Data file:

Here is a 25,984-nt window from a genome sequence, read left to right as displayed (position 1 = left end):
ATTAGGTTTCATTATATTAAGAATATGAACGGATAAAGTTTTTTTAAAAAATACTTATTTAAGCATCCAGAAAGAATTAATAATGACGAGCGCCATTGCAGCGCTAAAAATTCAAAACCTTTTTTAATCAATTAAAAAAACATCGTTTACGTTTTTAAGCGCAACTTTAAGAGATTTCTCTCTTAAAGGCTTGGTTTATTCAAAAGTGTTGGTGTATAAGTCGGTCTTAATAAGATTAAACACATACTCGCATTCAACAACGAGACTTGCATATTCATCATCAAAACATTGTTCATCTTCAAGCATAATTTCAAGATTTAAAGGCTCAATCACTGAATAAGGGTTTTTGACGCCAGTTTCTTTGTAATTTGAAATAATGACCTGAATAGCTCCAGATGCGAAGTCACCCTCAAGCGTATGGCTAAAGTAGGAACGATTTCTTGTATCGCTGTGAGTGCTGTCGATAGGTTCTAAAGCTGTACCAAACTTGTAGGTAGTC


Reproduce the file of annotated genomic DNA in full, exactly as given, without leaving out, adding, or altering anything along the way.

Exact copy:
Here is a 25,984-nt window from a genome sequence, read left to right as displayed (position 1 = left end):
ATTAGGTTTCATTATATTAAGAATATGAACGGATAAAGTTTTTTTAAAAAATACTTATTTAAGCATCCAGAAAGAATTAATAATGACGAGCGCCATTGCAGCGCTAAAAATTCAAAACCTTTTTTAATCAATTAAAAAAACATCGTTTACGTTTTTAAGCGCAACTTTAAGAGATTTCTCTCTTAAAGGCTTGGTTTATTCAAAAGTGTTGGTGTATAAGTCGGTCTTAATAAGATTAAACACATACTCGCATTCAACAACGAGACTTGCATATTCATCATCAAAACATTGTTCATCTTCAAGCATAATTTCAAGATTTAAAGGCTCAATCACTGAATAAGGGTTTTTGACGCCAGTTTCTTTGTAATTTGAAATAATGACCTGAATAGCTCCAGATGCGAAGTCACCCTCAAGCGTATGGCTAAAGTAGGAACGATTTCTTGTATCGCTGTGAGTGCTGTCGATAGGTTCTAAAGCTGTACCAAACTTGTAGGTAGTC